Archive for March, 2014

Bubbling up in the stew.

One of the great things about developing an alternate universe that runs through a series of books is the opportunity to resurrect past characters. And there are a plethora of interesting personalities for me to choose from.

I did that on purpose. I love all the aspects of creating a place for my readers to escape to. I love describing the environment, the cultural nuances, and building suspense around whatever devious act is taking place to complicate Bernice and Agent Wyatt’s already complicated relationship. But my favorite aspect of writing is creating memorable characters.

I want them to feel real to the readers. I want them to have personalities that resonate, leave a mental mark if you will. Good, bad, ornery, beguiling, seductive, arrogant, melodramatic, self-absorbed, manipulative, sweet, compassionate, driven, sadistic, deranged, delusional, self-righteous, sexist, racist, charismatic, annoying, self-deprecating; these and many others are descriptions of the human condition. And our big, bloated brains give us the ability to possess all of these traits in various doses.

Whether by fault or design, however, some aspects of our personalities shine brighter than others. For the sake of the story, it may be those aspects that I focus on for a character that only makes, say a 5 or 6 page appearance. Characters that make a more prominent impact throughout the story get to be more rounded. But that doesn’t mean “lesser characters”, for lack of a better term, don’t make an impression. It is that impression that I rely on to reintroduce them into the continuing story.

I’m no longer a spring chicken as it were.  And I naturally write from a place of life experience. My main characters have been around for a bit as well in their own universe.  They’ve rotated  in and out of enough relationships to create friends, enemies, rivals, as well as conundrums that remain unsettled.

That’s what gives the story its richness, like flavors that build up in a stew.  Life simmers on, and sometimes old crap bubbles up from the bottom. You have to deal with it in whatever form it presents itself. Bernice is probably not thrilled with that. Her creator is having a blast!

Finding that Place

For someone who is supposed to be a wordsmith, it can be difficult to explain the state of mind, that “place”,  required to make the story come. Because it doesn’t always come in any sort of natural order. I won’t lie. I don’t always know how my books are going to end when I start them. I just write and have faith that the structure will present itself as I go along. So far, that has worked.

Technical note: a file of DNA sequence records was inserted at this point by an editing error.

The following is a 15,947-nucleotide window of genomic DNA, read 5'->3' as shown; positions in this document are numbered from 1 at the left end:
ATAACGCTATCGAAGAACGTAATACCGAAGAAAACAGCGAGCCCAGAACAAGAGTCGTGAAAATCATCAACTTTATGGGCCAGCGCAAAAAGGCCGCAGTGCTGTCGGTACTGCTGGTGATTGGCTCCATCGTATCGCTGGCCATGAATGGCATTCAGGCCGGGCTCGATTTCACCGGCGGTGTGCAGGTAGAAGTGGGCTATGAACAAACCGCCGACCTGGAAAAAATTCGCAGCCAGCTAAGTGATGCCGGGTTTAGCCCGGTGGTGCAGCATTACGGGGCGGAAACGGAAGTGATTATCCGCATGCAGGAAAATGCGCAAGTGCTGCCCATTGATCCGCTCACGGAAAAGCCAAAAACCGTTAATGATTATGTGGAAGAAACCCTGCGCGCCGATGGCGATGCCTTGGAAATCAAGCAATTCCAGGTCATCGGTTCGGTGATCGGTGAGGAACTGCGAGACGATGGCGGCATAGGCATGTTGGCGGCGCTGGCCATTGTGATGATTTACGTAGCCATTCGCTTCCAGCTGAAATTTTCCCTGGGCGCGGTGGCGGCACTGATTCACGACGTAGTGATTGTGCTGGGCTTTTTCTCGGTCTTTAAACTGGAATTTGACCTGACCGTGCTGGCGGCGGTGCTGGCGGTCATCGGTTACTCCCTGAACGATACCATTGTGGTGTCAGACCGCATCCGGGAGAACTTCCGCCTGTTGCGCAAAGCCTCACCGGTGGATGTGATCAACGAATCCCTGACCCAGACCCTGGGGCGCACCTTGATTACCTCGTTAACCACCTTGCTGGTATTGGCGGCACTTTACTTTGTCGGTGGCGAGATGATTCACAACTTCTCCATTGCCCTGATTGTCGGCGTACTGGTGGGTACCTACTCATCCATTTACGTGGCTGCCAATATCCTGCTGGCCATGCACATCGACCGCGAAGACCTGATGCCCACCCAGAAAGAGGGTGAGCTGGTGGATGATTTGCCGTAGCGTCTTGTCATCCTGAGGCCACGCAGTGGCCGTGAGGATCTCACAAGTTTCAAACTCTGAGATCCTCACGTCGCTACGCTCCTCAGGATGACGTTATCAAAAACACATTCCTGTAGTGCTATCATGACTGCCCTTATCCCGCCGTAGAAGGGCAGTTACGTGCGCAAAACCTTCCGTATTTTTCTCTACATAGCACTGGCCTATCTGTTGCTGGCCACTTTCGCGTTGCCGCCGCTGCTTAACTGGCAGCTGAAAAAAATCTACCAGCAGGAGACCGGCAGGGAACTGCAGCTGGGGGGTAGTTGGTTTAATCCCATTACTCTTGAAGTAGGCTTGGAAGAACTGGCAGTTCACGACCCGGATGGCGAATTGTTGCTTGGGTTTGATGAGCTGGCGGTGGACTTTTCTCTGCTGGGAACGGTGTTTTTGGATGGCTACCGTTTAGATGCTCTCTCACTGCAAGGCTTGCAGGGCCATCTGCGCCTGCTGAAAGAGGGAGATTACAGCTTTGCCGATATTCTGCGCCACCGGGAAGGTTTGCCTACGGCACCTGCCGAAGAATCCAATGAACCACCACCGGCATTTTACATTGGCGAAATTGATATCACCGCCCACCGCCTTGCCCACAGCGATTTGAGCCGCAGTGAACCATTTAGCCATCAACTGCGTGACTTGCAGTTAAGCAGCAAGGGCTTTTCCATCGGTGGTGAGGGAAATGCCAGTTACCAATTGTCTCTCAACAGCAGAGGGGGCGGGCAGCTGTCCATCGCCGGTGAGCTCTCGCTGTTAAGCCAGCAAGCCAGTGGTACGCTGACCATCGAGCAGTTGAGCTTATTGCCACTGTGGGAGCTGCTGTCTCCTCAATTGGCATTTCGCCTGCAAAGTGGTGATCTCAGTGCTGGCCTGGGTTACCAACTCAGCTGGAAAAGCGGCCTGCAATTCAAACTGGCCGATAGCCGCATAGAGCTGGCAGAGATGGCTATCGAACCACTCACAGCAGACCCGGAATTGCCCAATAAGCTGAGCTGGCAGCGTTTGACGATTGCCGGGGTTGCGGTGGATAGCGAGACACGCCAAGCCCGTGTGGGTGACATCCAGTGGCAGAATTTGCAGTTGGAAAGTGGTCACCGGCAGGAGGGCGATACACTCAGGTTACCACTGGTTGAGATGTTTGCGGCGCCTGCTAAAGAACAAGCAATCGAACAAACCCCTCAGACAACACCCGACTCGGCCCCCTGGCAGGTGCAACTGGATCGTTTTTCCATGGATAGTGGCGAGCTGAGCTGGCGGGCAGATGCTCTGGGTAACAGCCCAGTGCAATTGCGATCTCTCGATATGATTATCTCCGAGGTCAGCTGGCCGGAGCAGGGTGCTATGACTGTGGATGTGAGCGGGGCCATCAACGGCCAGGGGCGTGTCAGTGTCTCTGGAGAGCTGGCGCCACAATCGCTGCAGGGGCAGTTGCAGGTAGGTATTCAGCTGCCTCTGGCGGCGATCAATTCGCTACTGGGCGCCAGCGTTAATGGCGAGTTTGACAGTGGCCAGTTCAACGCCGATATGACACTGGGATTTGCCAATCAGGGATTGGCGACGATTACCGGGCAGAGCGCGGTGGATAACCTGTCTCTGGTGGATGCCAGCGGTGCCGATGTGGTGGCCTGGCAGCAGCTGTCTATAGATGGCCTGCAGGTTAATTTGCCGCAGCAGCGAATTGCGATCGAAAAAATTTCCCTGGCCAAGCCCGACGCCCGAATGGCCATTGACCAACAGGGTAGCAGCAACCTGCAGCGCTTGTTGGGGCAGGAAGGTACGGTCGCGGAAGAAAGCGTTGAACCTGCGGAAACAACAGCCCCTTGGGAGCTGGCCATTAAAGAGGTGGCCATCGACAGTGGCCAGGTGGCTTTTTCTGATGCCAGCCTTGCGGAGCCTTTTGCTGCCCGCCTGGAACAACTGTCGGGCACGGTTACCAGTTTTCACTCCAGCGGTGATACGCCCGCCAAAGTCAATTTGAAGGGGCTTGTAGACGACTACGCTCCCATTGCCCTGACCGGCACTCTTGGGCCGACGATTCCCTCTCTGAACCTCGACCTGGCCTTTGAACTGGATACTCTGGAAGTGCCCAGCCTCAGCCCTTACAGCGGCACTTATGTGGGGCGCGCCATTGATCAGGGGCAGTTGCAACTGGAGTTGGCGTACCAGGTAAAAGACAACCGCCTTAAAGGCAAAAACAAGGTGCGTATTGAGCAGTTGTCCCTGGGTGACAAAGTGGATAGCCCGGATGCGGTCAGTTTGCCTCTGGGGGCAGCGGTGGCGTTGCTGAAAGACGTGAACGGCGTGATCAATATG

It’s different with the scripts. I’m not sure why. Maybe because they are much shorter, and the discipline of the structure forces me to think under more limited terms. The scene outline is already complete for the pilot that I’m going to be sending in to It’s just a matter of fine tuning everything and making sure the formatting is as perfect as my very human brain will allow.

For some reason, Sundays have been working well for me, writing wise. I work two jobs the rest of the week. Sunday is a day off, for both me and the husband. Perhaps I’m not hampered by a sense of other obligations as much on that day.

I have this great little bump-out in my dining room with three south facing windows. I have a love seat in there and a couple of flowering houseplants. It’s been quite the refuge this VERY long and cold winter. Usually, if I sit still for a minute or so, I have at least one cat settling in on top of me, so I try to have my notebook and coffee ready.

Other times, I am robbed of sleep because that “place” decides to show up right after I crawl into bed, and what is emerging can’t be left unchecked until morning, or it will no longer resemble its original form. I’m seriously thinking of checking out Amazon for a little pen light that I can attach to a notebook. That way I can write without getting out of bed or waking the husband.

I’ve created quite the conundrum for my characters, relationship-wise in Book 5: Blonde in the Backwater (copyright 2014). There’s a lot of tension flowing: self doubts, mistrust, knee-jerk emotional reactions and misguided loyalties. And all this is going on while these same characters are entrenched in harrowing situations that leave them feeling trapped and forced to examine what really matters to them.

What if you have to lie to survive, but that lie will destroy all you hold dear if it’s ever revealed? How much damage are you willing to incur to maintain the lie?

…And that’s the place where I write…


The reality of making Dairyland Murders into a TV series..

The reality of sex scenes on the big (and little) screen. Hmm. Enough to kill even Agent Wyatt’s fictionally colossal boner.

Check out this link.